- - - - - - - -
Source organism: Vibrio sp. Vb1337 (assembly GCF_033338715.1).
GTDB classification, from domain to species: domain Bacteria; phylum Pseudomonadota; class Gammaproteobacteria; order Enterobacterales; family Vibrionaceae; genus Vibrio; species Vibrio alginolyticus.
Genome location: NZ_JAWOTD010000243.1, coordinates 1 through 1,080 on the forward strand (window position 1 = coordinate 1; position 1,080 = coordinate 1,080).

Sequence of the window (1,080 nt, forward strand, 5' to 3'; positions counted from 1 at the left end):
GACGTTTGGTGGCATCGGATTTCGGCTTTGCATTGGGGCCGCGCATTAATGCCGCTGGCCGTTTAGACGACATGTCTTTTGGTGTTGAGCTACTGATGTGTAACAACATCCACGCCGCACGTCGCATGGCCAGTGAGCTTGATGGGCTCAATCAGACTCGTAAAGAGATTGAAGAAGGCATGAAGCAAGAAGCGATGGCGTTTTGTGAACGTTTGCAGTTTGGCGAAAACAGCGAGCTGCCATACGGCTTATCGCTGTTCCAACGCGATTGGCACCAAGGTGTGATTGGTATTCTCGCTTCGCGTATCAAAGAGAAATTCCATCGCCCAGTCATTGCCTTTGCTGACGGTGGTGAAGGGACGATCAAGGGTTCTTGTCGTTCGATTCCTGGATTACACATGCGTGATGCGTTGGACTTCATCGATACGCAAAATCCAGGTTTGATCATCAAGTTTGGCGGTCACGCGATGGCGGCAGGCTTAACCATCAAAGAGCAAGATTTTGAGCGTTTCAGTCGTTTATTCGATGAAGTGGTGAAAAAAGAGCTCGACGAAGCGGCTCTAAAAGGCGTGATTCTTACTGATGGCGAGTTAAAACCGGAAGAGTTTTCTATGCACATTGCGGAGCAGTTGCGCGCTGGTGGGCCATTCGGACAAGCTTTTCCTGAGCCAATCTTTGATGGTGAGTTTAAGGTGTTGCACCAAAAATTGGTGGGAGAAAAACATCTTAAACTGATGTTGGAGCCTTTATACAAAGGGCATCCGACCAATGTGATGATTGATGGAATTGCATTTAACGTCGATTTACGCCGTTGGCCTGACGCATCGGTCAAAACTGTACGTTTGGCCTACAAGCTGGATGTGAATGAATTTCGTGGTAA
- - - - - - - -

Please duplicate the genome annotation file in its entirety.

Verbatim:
Source organism: Vibrio sp. Vb1337 (assembly GCF_033338715.1).
GTDB classification, from domain to species: domain Bacteria; phylum Pseudomonadota; class Gammaproteobacteria; order Enterobacterales; family Vibrionaceae; genus Vibrio; species Vibrio alginolyticus.
Genome location: NZ_JAWOTD010000243.1, coordinates 1 through 1,080 on the forward strand (window position 1 = coordinate 1; position 1,080 = coordinate 1,080).

Sequence of the window (1,080 nt, forward strand, 5' to 3'; positions counted from 1 at the left end):
GACGTTTGGTGGCATCGGATTTCGGCTTTGCATTGGGGCCGCGCATTAATGCCGCTGGCCGTTTAGACGACATGTCTTTTGGTGTTGAGCTACTGATGTGTAACAACATCCACGCCGCACGTCGCATGGCCAGTGAGCTTGATGGGCTCAATCAGACTCGTAAAGAGATTGAAGAAGGCATGAAGCAAGAAGCGATGGCGTTTTGTGAACGTTTGCAGTTTGGCGAAAACAGCGAGCTGCCATACGGCTTATCGCTGTTCCAACGCGATTGGCACCAAGGTGTGATTGGTATTCTCGCTTCGCGTATCAAAGAGAAATTCCATCGCCCAGTCATTGCCTTTGCTGACGGTGGTGAAGGGACGATCAAGGGTTCTTGTCGTTCGATTCCTGGATTACACATGCGTGATGCGTTGGACTTCATCGATACGCAAAATCCAGGTTTGATCATCAAGTTTGGCGGTCACGCGATGGCGGCAGGCTTAACCATCAAAGAGCAAGATTTTGAGCGTTTCAGTCGTTTATTCGATGAAGTGGTGAAAAAAGAGCTCGACGAAGCGGCTCTAAAAGGCGTGATTCTTACTGATGGCGAGTTAAAACCGGAAGAGTTTTCTATGCACATTGCGGAGCAGTTGCGCGCTGGTGGGCCATTCGGACAAGCTTTTCCTGAGCCAATCTTTGATGGTGAGTTTAAGGTGTTGCACCAAAAATTGGTGGGAGAAAAACATCTTAAACTGATGTTGGAGCCTTTATACAAAGGGCATCCGACCAATGTGATGATTGATGGAATTGCATTTAACGTCGATTTACGCCGTTGGCCTGACGCATCGGTCAAAACTGTACGTTTGGCCTACAAGCTGGATGTGAATGAATTTCGTGGTAA